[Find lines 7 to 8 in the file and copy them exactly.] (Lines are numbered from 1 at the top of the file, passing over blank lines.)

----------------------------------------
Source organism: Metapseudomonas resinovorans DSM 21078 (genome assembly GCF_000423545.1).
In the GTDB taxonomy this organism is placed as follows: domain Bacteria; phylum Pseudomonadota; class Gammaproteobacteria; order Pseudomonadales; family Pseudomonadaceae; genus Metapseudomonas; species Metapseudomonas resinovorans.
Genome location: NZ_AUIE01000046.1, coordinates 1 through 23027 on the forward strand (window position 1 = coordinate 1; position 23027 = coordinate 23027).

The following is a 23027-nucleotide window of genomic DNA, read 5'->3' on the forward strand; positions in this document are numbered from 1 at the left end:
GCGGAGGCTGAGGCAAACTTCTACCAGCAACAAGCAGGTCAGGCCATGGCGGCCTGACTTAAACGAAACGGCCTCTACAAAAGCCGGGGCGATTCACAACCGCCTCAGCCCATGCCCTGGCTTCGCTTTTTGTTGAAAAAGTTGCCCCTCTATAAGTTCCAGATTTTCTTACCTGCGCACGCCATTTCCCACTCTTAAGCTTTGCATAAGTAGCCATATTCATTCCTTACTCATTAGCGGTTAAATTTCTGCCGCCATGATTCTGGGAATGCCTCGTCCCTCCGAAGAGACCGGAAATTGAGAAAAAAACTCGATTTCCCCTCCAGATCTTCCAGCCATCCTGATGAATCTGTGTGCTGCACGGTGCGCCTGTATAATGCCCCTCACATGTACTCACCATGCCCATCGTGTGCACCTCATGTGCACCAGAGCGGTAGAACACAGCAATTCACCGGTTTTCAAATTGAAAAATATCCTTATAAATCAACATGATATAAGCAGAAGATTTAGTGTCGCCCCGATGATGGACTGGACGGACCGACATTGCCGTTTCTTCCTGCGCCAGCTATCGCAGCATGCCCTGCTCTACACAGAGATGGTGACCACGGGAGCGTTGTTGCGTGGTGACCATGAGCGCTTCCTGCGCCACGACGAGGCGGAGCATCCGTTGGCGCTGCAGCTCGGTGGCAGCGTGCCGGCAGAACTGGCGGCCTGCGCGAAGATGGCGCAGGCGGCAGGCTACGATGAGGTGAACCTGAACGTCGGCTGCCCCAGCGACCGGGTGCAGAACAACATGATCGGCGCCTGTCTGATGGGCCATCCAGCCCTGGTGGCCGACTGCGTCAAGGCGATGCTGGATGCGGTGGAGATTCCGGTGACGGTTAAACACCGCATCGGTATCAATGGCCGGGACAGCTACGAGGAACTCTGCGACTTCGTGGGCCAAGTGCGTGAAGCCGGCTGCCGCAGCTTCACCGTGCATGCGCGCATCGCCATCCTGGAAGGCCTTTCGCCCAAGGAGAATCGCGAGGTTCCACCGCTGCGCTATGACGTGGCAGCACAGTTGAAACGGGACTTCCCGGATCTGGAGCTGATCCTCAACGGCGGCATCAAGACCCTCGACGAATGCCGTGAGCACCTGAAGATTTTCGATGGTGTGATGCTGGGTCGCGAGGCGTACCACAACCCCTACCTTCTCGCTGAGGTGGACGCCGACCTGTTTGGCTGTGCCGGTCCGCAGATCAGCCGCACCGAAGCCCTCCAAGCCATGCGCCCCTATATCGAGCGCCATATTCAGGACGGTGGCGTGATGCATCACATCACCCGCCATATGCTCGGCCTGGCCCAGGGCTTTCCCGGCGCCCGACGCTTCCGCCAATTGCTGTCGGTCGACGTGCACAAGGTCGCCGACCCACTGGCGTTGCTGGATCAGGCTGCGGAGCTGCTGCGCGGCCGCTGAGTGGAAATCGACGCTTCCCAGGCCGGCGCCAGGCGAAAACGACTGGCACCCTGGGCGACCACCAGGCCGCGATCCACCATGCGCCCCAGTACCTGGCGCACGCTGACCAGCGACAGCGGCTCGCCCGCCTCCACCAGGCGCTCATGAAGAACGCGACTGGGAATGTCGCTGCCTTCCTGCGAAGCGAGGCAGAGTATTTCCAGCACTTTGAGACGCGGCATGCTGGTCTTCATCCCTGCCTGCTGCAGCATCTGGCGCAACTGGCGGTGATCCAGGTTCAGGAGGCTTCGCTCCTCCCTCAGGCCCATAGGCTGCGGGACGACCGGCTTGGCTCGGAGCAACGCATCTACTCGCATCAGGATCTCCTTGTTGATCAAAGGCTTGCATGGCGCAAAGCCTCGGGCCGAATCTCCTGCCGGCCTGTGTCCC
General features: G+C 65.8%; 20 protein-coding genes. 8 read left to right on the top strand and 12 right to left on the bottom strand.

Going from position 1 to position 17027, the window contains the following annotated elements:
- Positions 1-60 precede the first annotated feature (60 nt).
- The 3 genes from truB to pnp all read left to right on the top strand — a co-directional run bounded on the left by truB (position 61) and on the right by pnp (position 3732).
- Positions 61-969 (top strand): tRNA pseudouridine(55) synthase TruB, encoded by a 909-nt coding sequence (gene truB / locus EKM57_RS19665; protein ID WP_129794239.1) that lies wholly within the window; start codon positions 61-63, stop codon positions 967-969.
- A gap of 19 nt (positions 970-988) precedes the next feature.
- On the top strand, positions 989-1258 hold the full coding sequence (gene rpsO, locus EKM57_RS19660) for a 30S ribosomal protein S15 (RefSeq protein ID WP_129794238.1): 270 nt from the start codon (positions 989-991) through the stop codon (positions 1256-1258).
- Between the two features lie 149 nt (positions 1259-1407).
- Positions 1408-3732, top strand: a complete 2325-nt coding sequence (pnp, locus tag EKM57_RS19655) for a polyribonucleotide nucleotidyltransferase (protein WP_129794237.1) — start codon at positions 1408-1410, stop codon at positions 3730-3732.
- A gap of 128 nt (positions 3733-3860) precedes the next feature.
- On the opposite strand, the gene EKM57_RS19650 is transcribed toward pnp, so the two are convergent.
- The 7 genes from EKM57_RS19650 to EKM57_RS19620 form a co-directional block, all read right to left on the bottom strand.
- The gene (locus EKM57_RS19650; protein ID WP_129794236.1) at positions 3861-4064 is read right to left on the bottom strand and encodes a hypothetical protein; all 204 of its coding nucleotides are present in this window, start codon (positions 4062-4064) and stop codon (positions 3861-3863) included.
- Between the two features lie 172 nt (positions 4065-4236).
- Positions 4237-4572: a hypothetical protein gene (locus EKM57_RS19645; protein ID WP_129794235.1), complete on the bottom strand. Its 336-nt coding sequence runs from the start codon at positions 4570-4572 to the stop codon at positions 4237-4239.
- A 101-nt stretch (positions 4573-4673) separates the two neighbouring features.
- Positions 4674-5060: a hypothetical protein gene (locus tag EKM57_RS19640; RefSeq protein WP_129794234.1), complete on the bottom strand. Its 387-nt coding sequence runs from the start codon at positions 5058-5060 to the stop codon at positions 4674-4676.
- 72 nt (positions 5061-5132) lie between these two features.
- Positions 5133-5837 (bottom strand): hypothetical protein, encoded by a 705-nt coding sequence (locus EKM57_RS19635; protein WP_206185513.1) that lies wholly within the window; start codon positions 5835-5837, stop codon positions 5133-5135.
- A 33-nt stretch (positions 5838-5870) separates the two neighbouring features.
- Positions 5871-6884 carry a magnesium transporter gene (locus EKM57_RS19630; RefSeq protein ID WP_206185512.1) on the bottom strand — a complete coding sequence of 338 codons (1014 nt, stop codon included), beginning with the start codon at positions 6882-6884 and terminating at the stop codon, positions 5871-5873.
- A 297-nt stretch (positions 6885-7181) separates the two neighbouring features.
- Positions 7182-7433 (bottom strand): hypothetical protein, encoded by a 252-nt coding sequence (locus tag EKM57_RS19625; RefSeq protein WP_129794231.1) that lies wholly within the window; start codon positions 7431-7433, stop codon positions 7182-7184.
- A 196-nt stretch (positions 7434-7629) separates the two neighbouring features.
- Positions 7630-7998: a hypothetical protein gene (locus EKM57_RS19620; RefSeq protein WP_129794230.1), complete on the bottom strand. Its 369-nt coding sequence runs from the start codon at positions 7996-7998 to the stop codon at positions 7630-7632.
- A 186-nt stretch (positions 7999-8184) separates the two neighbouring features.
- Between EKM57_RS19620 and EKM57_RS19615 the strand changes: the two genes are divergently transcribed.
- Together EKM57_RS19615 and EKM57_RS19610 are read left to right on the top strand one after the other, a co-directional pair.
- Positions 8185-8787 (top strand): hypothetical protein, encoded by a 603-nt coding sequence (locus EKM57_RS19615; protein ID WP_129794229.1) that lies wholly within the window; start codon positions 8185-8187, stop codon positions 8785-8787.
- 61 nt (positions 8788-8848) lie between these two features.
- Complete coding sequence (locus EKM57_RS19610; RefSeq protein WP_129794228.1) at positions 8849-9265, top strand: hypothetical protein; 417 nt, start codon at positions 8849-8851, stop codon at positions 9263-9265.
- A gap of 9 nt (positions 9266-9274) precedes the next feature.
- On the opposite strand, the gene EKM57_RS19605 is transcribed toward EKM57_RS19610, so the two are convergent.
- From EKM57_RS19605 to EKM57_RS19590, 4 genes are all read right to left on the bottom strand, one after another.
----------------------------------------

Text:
Going from position 1 to position 17027, the window contains the following annotated elements:
- Positions 1-60 precede the first annotated feature (60 nt).